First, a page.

Services Layer

namespace projName.Services

This layer would be a new Project inside the solution that references the Data project and it is where all the business logic should be centralized.

Services should be divided by actions oriented and also reading services or writing services, this will allow all writing services to be dependent on their corresponding reading services if needed (example: instead of a UserService use UserInfoService, UserEditService and UserAuthService) 

External modules should be added to avoid unwanted dependencies to the main .dll file

Unit of Work (Service Layer and DataLayer)

namespace projName.Data.UnitOfWork

A service will use the Unit of Work to access the data layer (the Unit of Work pattern is a class that has a reference to all the repositories and to the context in which these repositories work giving only access to the repositories and a SaveChanges method that commits the changes to the database).

Every service that needs to access the Data Layer will extend this class and (as the repositories) have it's own interface.

This should be implemented on a different Project so that when you reference the Services on the Frontend you don’t have access to the Unit of Work.

View Models

namespace projName.ViewModels

The view models should be another Project in the solution to be referenced by the services and Frontend.

Services only receive and return ViewModel objects that should have Frontend needs in mind and not domain entities to make them aligned with the operations they refer to.
Dividing the ViewModels into folders according to the entities they refer to will make the code more maintainable.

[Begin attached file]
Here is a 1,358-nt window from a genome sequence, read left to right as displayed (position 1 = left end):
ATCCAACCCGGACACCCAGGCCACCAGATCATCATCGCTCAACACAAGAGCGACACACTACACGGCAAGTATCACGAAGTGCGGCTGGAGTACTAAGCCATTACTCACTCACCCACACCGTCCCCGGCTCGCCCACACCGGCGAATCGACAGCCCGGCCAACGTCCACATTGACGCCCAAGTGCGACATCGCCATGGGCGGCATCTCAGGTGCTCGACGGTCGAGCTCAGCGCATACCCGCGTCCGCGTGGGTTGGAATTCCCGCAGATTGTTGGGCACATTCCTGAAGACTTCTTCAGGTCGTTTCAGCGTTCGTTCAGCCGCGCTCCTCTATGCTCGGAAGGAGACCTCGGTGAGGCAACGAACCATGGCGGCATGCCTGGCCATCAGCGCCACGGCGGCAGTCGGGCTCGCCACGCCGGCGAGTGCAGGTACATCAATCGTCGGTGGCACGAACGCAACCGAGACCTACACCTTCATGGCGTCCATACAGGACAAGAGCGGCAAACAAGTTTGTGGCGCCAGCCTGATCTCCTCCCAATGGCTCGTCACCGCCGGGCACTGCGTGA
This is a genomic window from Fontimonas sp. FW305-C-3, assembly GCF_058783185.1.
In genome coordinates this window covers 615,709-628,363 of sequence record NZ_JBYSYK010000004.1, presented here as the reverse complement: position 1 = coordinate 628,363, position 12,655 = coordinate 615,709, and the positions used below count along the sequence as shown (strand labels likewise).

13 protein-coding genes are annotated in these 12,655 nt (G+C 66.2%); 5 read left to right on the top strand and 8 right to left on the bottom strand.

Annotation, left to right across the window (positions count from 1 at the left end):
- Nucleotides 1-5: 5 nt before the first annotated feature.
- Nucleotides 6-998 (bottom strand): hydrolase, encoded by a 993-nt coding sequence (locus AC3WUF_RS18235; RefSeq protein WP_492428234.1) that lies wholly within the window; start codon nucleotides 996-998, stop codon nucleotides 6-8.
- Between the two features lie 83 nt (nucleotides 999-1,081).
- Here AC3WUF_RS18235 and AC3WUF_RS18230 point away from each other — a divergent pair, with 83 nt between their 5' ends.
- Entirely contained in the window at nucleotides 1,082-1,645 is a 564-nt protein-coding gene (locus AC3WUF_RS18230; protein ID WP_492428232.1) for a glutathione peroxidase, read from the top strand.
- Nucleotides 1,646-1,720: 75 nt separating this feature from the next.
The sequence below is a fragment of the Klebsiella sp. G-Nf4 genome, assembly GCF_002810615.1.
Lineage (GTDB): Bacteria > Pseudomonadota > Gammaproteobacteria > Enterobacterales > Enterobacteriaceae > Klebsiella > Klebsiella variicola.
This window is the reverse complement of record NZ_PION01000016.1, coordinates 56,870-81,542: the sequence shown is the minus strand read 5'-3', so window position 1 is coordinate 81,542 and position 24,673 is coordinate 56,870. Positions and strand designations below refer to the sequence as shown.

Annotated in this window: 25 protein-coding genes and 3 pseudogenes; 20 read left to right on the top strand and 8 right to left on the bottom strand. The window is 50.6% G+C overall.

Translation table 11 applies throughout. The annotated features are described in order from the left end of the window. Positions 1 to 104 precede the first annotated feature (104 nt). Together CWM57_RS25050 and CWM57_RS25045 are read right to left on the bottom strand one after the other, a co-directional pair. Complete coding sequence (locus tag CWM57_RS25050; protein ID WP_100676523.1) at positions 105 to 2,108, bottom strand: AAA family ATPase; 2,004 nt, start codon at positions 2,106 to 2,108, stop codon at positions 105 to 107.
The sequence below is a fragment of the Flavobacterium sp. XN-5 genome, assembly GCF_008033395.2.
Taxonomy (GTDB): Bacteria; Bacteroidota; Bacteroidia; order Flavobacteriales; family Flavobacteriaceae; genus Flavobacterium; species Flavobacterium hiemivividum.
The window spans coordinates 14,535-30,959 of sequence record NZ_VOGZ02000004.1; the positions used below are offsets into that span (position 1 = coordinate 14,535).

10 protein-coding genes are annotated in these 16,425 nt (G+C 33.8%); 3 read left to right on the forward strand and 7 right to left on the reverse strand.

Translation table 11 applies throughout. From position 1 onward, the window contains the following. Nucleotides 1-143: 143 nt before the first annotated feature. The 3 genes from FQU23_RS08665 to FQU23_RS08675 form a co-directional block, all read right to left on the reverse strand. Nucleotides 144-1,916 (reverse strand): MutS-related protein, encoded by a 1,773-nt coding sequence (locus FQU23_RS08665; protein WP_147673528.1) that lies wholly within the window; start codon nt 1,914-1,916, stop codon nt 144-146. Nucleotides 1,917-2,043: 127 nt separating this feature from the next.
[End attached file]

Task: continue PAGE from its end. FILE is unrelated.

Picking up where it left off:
Mapping Entities to ViewModels and the other way around is probably the most boring code to write because it’s simply transforming one object to another one, so I usually use AutoMapper which is a very handy tool. 

There are several ways to do these mappings and I believe that the big concern here is performance and easily understand to which ViewModels does a Entity map to and how that mapping is processed, and the other way arround.

Frontend layer

namespace projName.Frontend

Frontend layer is where your services actually get exposed in whatever way you want.

It should be as easy to use a MVC.Net project on top of this architecture as it would be to use WebForms, WinForms or a Mobile App.

Again it is important to have clear namespaces in order for the project to grow if necessary so use names like  Frontend.Website, Frontend.Mobile or Frontend.Backoffice 

The end for now!!!

I think this is a nice solution because it already saved me from many situations of late requirements, weird integrations or pure stupidity from the part of the client or idiotic solution sugestions from managers because it has a lot of flexibility but it's still very simple to maintain and extend.

I've been told that it pretty much follows the Onion Architecture and from what I've read of it has the same principles! (thanks Nuno Costa for the cool input!)

sábado, 13 de abril de 2013

What's all this about, developing for managers?